Singles Club: Metronomy, ragged industrial EBM and Shenmue sonics

Each week on the FACT Singles Club, a selection of our writers work their way through the new music of the week gone by.

This week, we rate and slate the return of ultra-poppers Metronomy, Chance The Rapper brings the soul, Diagonal’s Elon Katz gets freaky, plus new tracks from Teenear, John Roberts and Chino Amobi & Rabit.

Chance The Rapper – ‘No Problem’ feat 2 Chainz, Lil Wayne

Chris Kelly: I wrote about the whole mixtape already and this track is almost a false flag for the rest of it: one of the rare guest spots that feels extraneous (2 Chainz), and a song where Chance is more focused on label drama than “real life” drama. Even though he and Wayne are simpatico on the former, it’s crazy to hear Chance promising “dreadhead niggas in ya lobby” while Wayne only has “some crazy Weezy fans waitin'” for ya. (7)

Daniel Montesinos-Donaghy: This is a spirited enough collaboration between three artists that most likely didn’t share the room, but the energy in Brasstracks’ hall-of-mirrors soul beat is plenty addictive. Wayne just doesn’t get enough chances these days to drawl around the major-key vocal loops that made Carter 2 a special moment. For that alone, thank you Chance. (7)

Son Raw: Tity Boi’s the highlight, so curb your enthusiasm. Chance’s ‘Ultralight Beam’ verse reminded the world that he can rap when he wants to, but here he substitutes energy for effort, shout-mumbling (it’s a thing) his way through by-the-numbers sunniness. As for Wayne, he’s hit late period Jay Z level mediocrity – the guy’s exhibit A for the perils of long-term drug abuse at this point. (5)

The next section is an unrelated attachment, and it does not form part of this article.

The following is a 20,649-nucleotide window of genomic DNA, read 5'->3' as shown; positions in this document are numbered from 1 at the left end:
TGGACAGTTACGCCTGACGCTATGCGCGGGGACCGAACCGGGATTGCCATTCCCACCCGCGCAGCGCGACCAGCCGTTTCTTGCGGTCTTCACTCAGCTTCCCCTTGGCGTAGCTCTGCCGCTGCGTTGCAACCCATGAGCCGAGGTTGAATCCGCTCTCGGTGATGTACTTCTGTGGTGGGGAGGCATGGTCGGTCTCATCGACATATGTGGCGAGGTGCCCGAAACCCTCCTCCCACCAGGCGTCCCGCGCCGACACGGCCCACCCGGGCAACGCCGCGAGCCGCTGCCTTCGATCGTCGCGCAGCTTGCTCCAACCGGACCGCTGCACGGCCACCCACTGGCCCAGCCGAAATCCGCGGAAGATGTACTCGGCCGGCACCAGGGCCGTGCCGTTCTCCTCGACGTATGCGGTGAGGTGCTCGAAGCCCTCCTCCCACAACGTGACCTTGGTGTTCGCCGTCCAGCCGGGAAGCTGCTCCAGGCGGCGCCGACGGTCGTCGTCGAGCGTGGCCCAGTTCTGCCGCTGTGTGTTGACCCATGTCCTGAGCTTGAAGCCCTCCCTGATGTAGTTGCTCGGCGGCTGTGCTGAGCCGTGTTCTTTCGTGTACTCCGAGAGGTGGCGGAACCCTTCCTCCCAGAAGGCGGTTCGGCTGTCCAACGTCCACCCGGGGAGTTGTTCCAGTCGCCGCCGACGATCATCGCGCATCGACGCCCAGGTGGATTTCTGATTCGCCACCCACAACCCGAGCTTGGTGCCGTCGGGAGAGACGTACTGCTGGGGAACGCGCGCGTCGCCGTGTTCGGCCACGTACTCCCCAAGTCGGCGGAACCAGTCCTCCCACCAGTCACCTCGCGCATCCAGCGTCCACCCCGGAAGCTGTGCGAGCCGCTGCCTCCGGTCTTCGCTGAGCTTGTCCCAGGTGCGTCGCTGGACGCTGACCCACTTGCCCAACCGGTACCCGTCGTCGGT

Tayyab Amin: It’s so hard to say anything about this song without springing up, bouncing round and boasting along with it! This beat is ridiculous – is that a backmasked and chopped choir, harmonies, solos and all? I’m a sucker for mirrored verses in hip-hop songwriting so the Chance/Lil Wayne parallels are an arrow shot to the heart. And there’s 2 Chainz, reliably cameoing bars to one-up you: “School of hard knocks / I took night classes.” (9)

Tom Fenwick: That looping choral sample comes on like an explosion in a rainbow factory, and its infectious joy carries the track even when too many cooks threaten to fuck up the broth when Weezy and 2 Chainz turn up. It’s not the strongest track on Coloring Book, but as Midwest x Southern rap mash-ups go you’re not going to hear it done much better than this. And frankly it’s just nice to see Chance doing what he’s best at: yelping, squawking and making everything he throws at the the wall stick. (8)


Teenear – ‘Streetlights’

Son Raw: This is giving me the best kind of 106 & Park flashbacks – everything from Sage the Gemini’s chords to the subtle scratching on the drums recalls peak era Murder Inc, and Teenear’s cooing is a perfect fit for R&B that isn’t poisoned by self-consciousness and a cool factor. Let’s build a time machine to get a young Bow Wow verse on the remix. (8)

Daniel Montesinos-Donaghy: Needs Trick Daddy turning a floaty concoction into a foul, foul thing. Otherwise, this is mid-rate early Ciara without the conviction. (4)